Corporate leaders are beginning to understand this is not an issue for their grandchildren to figure out. Publicly traded companies will be incentivized or pressured to meet the emissions-reduction goals, while managing expectations for profitable growth and risk exposure. At the same time, some investors stand by with divestiture daggers in hand, ready to cut the carbon out of their portfolios, whether from an idealistic mindset or simply to reduce risk.
Review the report, including summaries and regional fact sheets. Understanding the scope of impacts can help leaders better communicate the “why” of actions that will need to be taken. This scientific analysis will underpin commitments to be made at COP26, the 2021 United Nations Climate Change Conference this fall, which will carry implications for all parts of the global economy. Informed leaders are prepared leaders, and prepared leaders can be part of the solution.
Watch for the next IPCC reports to come, focused on the adaptation to climate change (February 2022) and another on mitigation (March 2022).
Business leaders should begin to look at how to enhance their own physical resilience against extreme weather events. Assess how siting decisions, property and infrastructure can be improved cost-effectively, as prices for services will likely increase along with demand. You may consider revisiting insurance policies once your assessment of exposures to extreme weather is complete.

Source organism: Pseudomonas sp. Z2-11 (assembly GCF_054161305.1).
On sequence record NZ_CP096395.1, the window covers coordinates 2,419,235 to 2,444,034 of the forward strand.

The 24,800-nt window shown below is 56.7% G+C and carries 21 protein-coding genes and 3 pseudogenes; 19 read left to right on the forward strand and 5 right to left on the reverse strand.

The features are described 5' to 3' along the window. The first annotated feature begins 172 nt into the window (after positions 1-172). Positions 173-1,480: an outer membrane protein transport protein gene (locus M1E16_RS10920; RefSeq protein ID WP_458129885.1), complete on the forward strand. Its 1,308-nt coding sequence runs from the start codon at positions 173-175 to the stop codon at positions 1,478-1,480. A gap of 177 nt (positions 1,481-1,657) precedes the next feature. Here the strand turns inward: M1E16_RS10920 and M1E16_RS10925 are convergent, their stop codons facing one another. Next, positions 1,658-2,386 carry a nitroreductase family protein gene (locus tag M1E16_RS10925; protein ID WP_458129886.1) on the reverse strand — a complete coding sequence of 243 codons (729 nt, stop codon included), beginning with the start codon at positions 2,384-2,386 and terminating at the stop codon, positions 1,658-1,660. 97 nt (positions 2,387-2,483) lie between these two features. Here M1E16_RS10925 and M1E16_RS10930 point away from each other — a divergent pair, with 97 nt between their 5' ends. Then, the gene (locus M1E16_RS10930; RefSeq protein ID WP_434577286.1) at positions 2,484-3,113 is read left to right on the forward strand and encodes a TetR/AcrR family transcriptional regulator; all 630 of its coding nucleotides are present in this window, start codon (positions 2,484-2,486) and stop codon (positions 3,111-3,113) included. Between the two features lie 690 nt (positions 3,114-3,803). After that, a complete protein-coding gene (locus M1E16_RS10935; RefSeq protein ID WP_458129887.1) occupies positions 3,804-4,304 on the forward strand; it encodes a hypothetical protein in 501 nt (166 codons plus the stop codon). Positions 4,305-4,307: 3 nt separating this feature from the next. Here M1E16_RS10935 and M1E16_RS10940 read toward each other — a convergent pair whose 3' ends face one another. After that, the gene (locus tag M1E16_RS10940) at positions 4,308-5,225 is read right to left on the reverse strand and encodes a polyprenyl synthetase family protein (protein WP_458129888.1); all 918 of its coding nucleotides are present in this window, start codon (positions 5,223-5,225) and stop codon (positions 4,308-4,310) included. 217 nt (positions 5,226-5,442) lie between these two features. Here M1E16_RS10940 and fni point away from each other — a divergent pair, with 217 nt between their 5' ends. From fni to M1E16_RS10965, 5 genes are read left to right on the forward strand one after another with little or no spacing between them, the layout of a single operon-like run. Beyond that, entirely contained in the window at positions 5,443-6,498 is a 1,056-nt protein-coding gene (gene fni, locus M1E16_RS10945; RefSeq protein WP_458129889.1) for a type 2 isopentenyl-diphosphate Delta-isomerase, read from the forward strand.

Leaders should look to elevate their entire business ecosystem by addressing physical risks from extreme weather events on supply chains, explaining to partners the imminent dangers of climate change. For instance, if a supplier’s physical plant gets flooded, it cannot conduct business as usual, potentially leading to a chain reaction of disruptions across the entire supply chain. Focused attention today can potentially prevent an incident or disaster from spiraling into a large-scale crisis that could threaten the entire organization. Being attuned to potential threats could help create competitive advantage.
You can also move the needle by monitoring legislation encouraging emissions-reduction, such as using electric vehicles and charging stations, choosing alternative, renewable energy sources and considering the potential for deploying carbon capture or related technologies. By increasing awareness among employees of a company-wide, proactive stance against climate change, buy-in may be more likely, impacting the way individuals consider their own contributions. This may also benefit your talent recruitment efforts.